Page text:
Mayors tell Congress to compromise on debt-ceiling, add stimulus spending

Local mayors are warning Congress that failing to raise the debt ceiling will devastate local communities while also demanding job-creating measures, including stimulus spending.

At a Friday meeting of the U.S. Conference of Mayors (USCM), participants called on Congress to find a way to compromise and raise the debt ceiling. The action by local leaders follows appeals from state governors who worry about the impact of a default on their budgets.

“Default will have an immediate and catastrophic impact on our cities, the implications are global, and economists agree. A credit downgrade will plunge us into a deep, double-dip recession,” said USCM President Los Angeles Mayor Antonio Villaraigosa. “We urge leaders in Washington to act now.”

Mayor Mike McGinn of Seattle told The Hill in an interview there is a huge disconnect between Washington and the public which is focused on high unemployment. He called the debt ceiling debate a manufactured crisis and deep cuts the wrong thing for the economy.

“People don’t come up to me and say solve this debt-ceiling crisis, they want us to create jobs,” he said.

“Last year we had zero cranes in Seattle, now we have 15.  Things are just starting to pick up, people are just starting to get a little confident,” he said.

McGinn said mayors of all political stripes agreed at the meeting that Congress should compromise to raise the debt ceiling.

“Creating turmoil in the financial markets and cutting direct payments to our citizens does not create jobs,” he said.

McGinn emphasized that if the U.S. does not raise the debt ceiling by Aug. 2, government assistance to the poor and elderly could be cut off and that could be a deep drag on the economy.

Mayor Ralph Becker, a Democrat of Salt Lake City, Utah told The Hill that Congress should include economic stimulus such as increased spending on infrastructure.

He said the debt ceiling crisis worried him. “It is a cloud getting darker every day…I really feel our economy could come to a halt,” he said.

Becker emphasized that the U.S. is massively integrated and his city relies on federal grants to revamp poor neighborhoods and poor citizens rely on federal entitlements.

While Becker does not fear civil unrest if payments stop, he too fears another economic downturn.

If Aug. 2 does not see a debt ceiling increase, interest rates could spike and disrupt the municipal bond market, he said. That would cause Salt Lake City to slow down its infrastructure spending.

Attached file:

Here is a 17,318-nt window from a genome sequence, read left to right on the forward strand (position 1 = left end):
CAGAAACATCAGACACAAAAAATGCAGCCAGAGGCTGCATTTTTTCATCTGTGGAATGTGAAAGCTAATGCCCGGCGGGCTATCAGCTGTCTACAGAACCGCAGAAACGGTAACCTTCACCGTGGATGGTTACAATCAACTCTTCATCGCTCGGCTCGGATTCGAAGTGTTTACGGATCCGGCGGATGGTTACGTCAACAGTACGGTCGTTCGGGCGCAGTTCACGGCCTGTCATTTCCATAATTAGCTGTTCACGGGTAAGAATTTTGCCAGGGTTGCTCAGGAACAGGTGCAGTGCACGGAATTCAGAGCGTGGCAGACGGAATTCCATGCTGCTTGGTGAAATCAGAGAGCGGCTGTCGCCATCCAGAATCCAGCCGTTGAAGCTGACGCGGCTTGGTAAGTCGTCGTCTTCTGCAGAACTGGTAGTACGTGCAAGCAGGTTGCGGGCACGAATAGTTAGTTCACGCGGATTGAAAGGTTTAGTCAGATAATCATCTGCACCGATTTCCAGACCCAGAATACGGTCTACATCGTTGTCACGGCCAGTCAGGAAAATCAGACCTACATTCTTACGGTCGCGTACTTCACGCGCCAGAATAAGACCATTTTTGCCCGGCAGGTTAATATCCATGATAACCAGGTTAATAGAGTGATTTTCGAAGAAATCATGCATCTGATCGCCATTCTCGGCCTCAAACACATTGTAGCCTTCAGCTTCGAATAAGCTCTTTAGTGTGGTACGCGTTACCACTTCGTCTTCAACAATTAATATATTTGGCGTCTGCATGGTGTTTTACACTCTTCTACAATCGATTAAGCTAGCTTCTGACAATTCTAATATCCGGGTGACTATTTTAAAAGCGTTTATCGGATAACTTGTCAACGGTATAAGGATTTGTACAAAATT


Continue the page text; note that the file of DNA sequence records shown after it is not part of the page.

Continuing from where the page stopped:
“I probably sign a bond document once or twice a month.  The way we construct that document is based on prevailing interest rates,” he said. “These are used for sidewalk repair or to fix roads. We have been investing a lot in infrastructure during the downturn because construction costs are down and interest rates are low.”

He said that Salt Lake City officials are already worried that Congress is trying to rescind Tiger II grants it is using for a street car project. That project won’t necessarily be affected by a short term delay in raising the debt ceiling.

Becker said mayors are unified in saying that Congress has to find a way to compromise and raise the debt ceiling. He said that in his view the solution should include both spending cuts and tax revenue, the solution most localities have employed.

The Mayors’ conference also urged Congress to reauthorize the surface transportation funding bill which expires Sept. 30 as a way to stimulate the economy.
Elizabeth Kautz, the Republican mayor of Burnsville, Minnesota said that job creation does not necessarily mean more infrastructure spending and that she is urging Congress not to slash job training spending.

Kautz said that her city is on a solid financial footing with a AAA rating, so she does not expect direct fiscal implications from a default. But she said the economy could feel catastrophic effects.

“They need to focus on creating an environment for job creation,” she said.

Another urban group, the National League of Cities, also weighed in on the debate Friday.

“At a time when the consequences of the deep recession continue to play out in our communities with too many residents unable to find a job, too many small businesses unable to access the credit they need to hire workers and serve their neighborhoods and too many families struggling to hold on to their homes and to make ends meet, what America needs from Washington is action, not more gridlock,” the National League of Cities said in a statement.

Gov. Deval Patrick (D-Mass.) warned congressional leaders last Friday that failure to act in time on the debt ceiling would immediately cost states hundreds of millions of dollars in lost federal payments.

"Massachusetts draws down over $200 million in federal reimbursements weekly for programs ranging from Medicaid to food assistance," Patrick wrote to leaders of both parties.

Moody's Investors Service warned this week that it was putting on negative watch the top AAA rating of five states — Maryland, New Mexico, South Carolina, Tennessee and Virginia, due to the federal debt standoff.

The firm said that if the federal government's rating was downgraded, it is "likely" those states would also see their rating downgraded within roughly a week, although each would be evaluated at the time on a case-by-case basis.